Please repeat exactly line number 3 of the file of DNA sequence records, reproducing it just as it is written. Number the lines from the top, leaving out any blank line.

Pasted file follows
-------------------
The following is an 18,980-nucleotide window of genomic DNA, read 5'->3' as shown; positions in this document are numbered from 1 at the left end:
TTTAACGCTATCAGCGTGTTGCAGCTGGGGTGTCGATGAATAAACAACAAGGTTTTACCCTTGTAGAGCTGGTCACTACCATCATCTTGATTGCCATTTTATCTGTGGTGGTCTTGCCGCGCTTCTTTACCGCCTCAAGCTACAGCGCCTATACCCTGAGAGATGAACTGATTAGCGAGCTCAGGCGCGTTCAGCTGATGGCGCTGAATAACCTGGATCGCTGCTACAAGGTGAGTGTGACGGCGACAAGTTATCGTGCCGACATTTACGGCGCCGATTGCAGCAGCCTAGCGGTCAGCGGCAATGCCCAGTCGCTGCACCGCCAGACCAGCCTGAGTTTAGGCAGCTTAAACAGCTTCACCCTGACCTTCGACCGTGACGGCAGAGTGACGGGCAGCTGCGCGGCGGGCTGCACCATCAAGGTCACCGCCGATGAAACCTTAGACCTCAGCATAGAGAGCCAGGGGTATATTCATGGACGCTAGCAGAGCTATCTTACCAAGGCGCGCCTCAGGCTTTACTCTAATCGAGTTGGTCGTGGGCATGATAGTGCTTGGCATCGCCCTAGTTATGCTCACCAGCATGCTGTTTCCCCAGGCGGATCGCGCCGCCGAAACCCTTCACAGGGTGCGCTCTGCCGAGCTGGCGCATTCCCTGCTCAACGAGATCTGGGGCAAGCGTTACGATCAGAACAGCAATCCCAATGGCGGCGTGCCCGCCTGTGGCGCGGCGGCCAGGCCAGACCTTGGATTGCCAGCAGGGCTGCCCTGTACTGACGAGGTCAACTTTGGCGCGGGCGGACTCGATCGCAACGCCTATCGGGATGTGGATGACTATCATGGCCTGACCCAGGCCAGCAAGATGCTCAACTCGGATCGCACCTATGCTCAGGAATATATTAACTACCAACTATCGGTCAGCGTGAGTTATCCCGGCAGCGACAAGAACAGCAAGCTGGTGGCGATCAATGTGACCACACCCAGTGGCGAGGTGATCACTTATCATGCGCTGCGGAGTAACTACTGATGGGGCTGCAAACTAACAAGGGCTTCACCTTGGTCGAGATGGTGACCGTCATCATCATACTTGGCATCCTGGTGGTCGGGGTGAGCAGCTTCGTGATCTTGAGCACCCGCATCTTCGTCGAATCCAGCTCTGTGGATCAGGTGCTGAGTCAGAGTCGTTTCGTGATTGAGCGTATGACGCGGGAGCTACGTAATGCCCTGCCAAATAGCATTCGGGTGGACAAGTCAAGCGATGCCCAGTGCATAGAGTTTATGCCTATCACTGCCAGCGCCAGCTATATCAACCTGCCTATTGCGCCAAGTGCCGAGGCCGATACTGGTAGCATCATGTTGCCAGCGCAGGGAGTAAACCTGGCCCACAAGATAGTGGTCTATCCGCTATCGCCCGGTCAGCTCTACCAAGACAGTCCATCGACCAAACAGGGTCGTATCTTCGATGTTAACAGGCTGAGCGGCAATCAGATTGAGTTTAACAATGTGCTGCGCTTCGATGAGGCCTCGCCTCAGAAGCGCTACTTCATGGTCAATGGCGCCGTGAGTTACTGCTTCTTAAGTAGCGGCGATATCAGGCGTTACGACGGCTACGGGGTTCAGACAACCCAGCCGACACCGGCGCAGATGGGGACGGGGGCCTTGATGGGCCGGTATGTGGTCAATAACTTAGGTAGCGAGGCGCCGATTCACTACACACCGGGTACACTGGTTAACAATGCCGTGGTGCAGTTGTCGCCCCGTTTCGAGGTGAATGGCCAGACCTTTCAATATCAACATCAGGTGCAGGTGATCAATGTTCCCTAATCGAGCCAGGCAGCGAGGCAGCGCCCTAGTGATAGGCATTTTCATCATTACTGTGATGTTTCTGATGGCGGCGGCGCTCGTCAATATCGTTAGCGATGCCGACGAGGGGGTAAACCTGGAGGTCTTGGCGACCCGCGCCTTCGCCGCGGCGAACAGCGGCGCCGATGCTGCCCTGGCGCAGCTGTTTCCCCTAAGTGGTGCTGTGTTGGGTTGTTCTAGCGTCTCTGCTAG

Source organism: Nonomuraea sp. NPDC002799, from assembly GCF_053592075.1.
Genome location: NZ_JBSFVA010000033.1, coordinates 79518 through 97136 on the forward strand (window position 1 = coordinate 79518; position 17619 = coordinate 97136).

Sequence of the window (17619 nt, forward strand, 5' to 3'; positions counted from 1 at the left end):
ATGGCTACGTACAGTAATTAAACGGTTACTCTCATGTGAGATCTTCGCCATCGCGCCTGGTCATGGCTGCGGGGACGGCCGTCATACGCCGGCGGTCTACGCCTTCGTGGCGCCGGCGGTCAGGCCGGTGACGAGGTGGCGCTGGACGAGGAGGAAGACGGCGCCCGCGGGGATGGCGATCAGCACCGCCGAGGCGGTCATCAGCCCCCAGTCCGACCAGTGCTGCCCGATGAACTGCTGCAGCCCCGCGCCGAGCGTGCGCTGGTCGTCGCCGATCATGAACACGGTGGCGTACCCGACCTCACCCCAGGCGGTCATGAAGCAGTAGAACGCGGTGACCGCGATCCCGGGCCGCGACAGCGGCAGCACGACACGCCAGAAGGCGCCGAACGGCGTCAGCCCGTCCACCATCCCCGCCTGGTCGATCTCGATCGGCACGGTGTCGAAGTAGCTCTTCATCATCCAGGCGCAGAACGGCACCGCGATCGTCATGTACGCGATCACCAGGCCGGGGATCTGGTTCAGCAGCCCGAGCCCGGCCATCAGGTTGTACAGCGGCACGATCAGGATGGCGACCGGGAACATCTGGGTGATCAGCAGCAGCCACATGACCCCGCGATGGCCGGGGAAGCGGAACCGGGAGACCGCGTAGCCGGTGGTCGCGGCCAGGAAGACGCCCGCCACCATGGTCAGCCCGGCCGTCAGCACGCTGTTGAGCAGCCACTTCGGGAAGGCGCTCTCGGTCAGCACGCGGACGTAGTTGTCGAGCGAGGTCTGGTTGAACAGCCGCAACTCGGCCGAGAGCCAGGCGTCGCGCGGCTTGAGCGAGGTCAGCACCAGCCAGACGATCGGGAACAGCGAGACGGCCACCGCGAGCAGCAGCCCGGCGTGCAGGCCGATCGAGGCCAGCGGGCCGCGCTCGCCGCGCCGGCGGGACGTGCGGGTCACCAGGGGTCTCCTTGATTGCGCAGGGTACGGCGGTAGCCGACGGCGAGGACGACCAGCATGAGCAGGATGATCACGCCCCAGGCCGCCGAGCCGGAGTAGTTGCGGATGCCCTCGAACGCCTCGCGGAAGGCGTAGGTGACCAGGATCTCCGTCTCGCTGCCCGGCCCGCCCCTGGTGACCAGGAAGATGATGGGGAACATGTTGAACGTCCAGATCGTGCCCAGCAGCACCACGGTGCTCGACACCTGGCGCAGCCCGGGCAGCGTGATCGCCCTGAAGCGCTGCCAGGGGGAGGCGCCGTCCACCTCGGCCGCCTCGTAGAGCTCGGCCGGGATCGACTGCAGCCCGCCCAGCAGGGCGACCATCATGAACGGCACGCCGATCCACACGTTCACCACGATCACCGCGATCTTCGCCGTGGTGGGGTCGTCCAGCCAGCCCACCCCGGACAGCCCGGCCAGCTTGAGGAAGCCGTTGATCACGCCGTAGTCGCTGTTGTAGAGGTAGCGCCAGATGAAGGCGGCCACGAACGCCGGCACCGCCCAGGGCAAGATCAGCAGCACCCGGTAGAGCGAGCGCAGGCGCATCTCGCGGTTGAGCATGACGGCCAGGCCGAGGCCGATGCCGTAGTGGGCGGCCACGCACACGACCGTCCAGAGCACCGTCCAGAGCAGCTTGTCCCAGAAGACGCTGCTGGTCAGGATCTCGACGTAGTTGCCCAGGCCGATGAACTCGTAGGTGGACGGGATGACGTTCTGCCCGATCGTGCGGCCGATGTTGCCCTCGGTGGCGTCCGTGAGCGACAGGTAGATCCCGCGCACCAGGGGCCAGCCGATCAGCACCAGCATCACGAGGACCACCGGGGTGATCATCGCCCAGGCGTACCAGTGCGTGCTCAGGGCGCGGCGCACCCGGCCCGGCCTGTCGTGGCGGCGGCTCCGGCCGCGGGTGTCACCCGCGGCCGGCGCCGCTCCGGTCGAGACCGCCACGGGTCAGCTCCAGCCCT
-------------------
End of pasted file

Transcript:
Source organism: Nonomuraea sp. NPDC002799, from assembly GCF_053592075.1.